– this eye-opening documentary takes a frank and seemingly unaffected stance, presenting the situation in a naked light
– while the predicament seems to offer some form of relief, the students aren’t necessarily allowing themselves to be indoctrinated, going through the motions and resolving to return to their way of life once they are able to start out on their own
– this uncomfortable grey area creates an intellectual and ethical tension in this well-poised documentary
– teetering on the edge of poverty, one can understand the appeal that the care centre offers, yet their intentions are far from altruistic with many of the centres planned to open in countries across the continent
– through unprecedented access, the filmmakers are able to relay footage that is both alarming and thought-provoking, demonstrating Africa’s vulnerablity when it comes to goodwill intervention from fast-growing and powerful countries like China

An excellent 8 on the splingometer!

And finally another documentary now on Netflix…


Twins now in their 50s have two completely different memories of their childhood.

Director: Ed Perkins

Features: Alex and Marcus Lewis

– After being involved in a motorcycle accident, Alex’s head trauma left him anonymous, forcing him to relearn his childhood years through a series of family photographs.
– Wiping the slate clean, the onus was on his identical twin brother, Marcus, who he trusted vehemently to relay their shared past.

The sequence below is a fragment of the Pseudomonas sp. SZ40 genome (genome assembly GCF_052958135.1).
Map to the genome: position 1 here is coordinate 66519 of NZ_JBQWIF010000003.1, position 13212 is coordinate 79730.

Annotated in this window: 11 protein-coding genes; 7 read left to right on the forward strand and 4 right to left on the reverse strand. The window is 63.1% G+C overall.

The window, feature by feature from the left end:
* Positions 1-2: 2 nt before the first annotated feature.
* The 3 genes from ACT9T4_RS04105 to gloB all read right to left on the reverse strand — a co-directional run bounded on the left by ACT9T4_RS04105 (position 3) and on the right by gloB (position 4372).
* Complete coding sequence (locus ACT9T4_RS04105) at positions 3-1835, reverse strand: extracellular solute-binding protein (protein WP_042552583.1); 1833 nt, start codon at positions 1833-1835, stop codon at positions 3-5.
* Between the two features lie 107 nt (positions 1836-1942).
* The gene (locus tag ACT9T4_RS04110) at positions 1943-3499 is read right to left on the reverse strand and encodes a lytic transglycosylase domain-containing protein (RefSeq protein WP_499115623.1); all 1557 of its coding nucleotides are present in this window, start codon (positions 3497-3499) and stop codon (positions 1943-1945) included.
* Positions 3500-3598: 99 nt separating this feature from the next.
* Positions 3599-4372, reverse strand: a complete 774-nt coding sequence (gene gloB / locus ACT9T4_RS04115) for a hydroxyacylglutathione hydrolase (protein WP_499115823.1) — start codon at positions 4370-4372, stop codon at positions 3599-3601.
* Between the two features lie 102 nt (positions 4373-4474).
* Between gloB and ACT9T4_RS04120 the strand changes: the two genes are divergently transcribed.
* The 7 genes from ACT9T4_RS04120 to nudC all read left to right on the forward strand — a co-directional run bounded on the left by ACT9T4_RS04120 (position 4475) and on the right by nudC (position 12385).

– In much the same way as Alex, we are given a rose-tinted account before unfurling a more accurate depiction of events, reframing family photographs and memories after a dark revelation.
– While open-faced and candid, the story is riddled with inner turmoil, with the filmmakers ratcheting up tension as the intricacies of the tale are unraveled.
– What constitutes normal? Who can you trust? How do our memories define us? These important questions become paramount in this tragic and soul-searching sibling documentary
– Cleverly juxtaposing each account as an act before getting both sides of the story in a final confrontation, this adaptation is heartbreaking as the siblings come to terms with a lifelong betrayal and the freedom that comes with knowing the truth
– A mystery, the setting has an ominous feel with the kind of home, characters and atmosphere you’d expect in a horror.
– Leaning into these vibrations and pushing off the powerful and unsettling true story, the film-makers manage to concoct a moody documentary of raw emotional power and searing honesty.

An excellent 8 on the splingometer

So just to wrap up…

DOCTOR SLEEP… solid performances, restrained visual effects and a compelling soundtrack power this direct and well-balanced sequel… A solid 7

BUDDHA IN AFRICA… an eye-opening, remarkable, immersive and decidedly frank behind-the-scenes documentary… An excellent 8

TELL ME WHO I AM… a dark, compelling and multi-faceted family mystery is excavated with honesty, intrigue and raw emotion… An excellent 8